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by Share Brandt

Defining Affordability

Hard economic times have folks on edge, forcing many to make difficult choices on what bills to pay each month. To complicate things, the Environmental Protection Agency is set to release new regulations on greenhouse gases for fossil-fuel power plants that, if poorly developed, could dramatically increase the cost of electricity.

In all of this, electric cooperative members across the country agree on one thing: There’s not enough money to go around. This is what I heard from co-op members during my co-op annual meeting visits.

“Our next-door neighbor is 77, and her husband died a year ago in February,” recalled an Oakdale Electric member. “Now all she lives on is her Social Security. I looked in on her one hot July day last year and her windows were open—it was 90 degrees out and her windows were open! So I went over there and I said, ‘Shirley, what’s up with this, is your air conditioner broken?’ She replied, ‘Jean, I can’t afford to run it. I don’t have the money.’”

“My wife and I are retired but still young enough that we’re working part time,” said a Rock Energy Cooperative member in Janesville. “We can probably absorb electricity cost shifts right now. But as time goes on it will become more and more difficult to deal with dramatic increases. We need to have a national plan that provides clean, affordable—and that’s the key word, affordable—energy.” Recouping Investment Why the Rise in Rates? When I explain this to folks, I like to compare the factors behind rising electricity rates to buying a car. Co-ops have made huge investments to improve the environment in generation capacity built decades ago. We need to allow those plants to operate to recapture the costs of those investments. It’s like a car that’s paid for. To replace it with a new one will be more expensive.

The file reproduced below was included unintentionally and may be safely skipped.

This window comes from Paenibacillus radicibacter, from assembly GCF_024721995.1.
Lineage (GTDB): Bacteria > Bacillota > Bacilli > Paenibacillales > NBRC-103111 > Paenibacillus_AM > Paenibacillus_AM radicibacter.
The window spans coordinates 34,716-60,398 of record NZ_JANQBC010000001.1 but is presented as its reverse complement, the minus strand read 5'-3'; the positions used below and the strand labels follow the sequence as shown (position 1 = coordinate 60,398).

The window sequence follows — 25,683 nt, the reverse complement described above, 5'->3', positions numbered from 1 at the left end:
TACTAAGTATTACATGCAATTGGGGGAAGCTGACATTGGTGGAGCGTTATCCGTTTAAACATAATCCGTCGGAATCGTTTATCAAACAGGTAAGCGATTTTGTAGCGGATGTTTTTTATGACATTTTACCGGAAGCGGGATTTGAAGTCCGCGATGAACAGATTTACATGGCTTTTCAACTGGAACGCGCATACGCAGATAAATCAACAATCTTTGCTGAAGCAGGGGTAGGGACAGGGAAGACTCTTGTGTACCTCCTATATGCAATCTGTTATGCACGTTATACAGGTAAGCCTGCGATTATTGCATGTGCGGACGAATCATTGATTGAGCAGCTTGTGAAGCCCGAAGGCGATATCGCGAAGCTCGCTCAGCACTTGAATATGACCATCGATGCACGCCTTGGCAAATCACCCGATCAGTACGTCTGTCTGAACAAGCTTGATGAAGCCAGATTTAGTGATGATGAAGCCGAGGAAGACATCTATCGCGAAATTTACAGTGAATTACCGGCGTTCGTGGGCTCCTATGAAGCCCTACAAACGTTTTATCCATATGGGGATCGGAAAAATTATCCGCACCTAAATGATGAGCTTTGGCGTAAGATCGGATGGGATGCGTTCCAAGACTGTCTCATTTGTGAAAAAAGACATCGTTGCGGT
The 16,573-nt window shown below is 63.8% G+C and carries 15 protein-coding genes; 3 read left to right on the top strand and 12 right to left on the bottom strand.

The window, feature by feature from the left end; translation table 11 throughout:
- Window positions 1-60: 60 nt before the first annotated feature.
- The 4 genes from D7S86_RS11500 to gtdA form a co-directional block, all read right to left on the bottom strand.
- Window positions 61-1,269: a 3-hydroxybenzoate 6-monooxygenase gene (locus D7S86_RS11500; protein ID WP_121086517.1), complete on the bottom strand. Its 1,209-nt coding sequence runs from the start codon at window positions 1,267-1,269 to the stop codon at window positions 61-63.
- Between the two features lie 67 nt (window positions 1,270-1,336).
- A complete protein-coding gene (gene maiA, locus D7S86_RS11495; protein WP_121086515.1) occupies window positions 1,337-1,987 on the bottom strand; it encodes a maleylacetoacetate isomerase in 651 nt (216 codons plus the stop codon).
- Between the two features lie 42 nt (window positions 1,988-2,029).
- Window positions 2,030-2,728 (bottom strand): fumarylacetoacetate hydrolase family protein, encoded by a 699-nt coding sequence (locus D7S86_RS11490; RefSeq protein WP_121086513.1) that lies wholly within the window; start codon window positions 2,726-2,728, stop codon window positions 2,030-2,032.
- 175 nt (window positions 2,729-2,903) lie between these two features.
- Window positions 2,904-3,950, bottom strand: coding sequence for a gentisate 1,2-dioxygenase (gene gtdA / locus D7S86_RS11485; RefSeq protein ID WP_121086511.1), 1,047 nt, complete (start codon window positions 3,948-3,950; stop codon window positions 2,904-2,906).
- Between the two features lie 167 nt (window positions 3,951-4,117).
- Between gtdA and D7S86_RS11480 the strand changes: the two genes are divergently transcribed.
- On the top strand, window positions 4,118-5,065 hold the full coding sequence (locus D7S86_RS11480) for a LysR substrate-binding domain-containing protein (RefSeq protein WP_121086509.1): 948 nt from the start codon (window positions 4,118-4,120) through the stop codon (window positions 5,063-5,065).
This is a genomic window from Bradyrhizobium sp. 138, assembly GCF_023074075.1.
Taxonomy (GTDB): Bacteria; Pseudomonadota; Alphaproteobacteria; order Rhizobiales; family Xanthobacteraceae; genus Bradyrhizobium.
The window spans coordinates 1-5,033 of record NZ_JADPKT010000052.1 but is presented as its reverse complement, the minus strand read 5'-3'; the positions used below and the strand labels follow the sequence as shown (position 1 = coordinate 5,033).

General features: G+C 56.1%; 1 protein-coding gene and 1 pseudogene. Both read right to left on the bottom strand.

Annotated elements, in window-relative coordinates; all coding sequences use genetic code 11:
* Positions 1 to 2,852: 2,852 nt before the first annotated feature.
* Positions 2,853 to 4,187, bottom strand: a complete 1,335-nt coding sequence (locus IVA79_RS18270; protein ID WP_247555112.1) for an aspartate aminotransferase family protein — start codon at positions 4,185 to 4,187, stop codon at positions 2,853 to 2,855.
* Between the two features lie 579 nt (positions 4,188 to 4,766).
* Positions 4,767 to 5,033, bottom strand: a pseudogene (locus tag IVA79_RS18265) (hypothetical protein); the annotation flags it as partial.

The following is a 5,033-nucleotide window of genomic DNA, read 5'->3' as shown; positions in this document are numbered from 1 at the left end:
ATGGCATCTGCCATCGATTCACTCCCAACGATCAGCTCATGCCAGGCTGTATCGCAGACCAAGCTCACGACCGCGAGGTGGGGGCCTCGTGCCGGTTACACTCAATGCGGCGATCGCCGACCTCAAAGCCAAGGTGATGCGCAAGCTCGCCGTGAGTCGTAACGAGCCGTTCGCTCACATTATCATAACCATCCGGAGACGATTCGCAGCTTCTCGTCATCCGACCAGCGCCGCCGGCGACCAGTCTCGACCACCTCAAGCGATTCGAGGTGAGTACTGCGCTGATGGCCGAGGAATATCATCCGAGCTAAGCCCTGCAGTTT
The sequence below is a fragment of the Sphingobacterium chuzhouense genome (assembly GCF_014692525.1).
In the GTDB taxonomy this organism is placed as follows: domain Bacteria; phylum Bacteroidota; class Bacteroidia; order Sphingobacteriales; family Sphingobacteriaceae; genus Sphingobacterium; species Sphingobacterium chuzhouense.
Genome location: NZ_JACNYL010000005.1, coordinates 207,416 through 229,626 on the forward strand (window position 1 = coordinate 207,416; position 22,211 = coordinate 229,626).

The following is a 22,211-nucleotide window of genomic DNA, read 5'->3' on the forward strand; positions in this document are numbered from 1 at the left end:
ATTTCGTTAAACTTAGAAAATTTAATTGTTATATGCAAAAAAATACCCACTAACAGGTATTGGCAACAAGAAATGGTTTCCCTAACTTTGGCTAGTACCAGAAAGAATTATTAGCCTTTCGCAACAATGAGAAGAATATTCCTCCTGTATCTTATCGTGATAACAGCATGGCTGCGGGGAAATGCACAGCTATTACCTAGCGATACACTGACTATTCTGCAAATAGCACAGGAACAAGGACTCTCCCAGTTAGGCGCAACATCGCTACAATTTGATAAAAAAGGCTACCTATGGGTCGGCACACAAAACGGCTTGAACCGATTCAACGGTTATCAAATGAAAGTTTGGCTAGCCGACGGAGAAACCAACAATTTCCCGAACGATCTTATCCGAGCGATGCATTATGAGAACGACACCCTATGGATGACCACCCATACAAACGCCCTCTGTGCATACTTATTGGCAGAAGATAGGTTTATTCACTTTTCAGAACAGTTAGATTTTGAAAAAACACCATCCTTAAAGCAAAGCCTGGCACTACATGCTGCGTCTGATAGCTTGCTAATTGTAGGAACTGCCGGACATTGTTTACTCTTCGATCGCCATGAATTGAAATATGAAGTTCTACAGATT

Buying a car burdens a household budget, but generally only for a short time. While major repairs may be needed occasionally and gas remains a regular expense, the vehicle continues to provide reliable transportation for many years after the last payment is made.

Costs for electricity are similar. It’s expensive to build a power plant. But once it’s paid for consumers can rely on a facility that will continue to churn out reliable, affordable electricity for decades to come.

The United States last went through a power-plant building surge—and corresponding spike in electric rates—in the late 1970s and early ’80s as the nation struggled to make itself energy independent when it came to electricity.

When more electricity was needed in the mid- to late-1990s, “peaking” units were installed to produce power only when large numbers of consumers needed it. The majority of these units were fueled by natural gas, a fast and cheap way of “putting iron in the ground.” Changing Energy Policy             President Obama issued an executive order in June outlining his Climate Action Plan that calls on the EPA to publish final greenhouse gas emissions standards for electric generating plants by June 1, 2015. We will be urging the EPA to craft energy and climate change policies that will support a diverse mix of power generation while keeping rates affordable. Rising energy costs demand solutions that keep consumers in mind.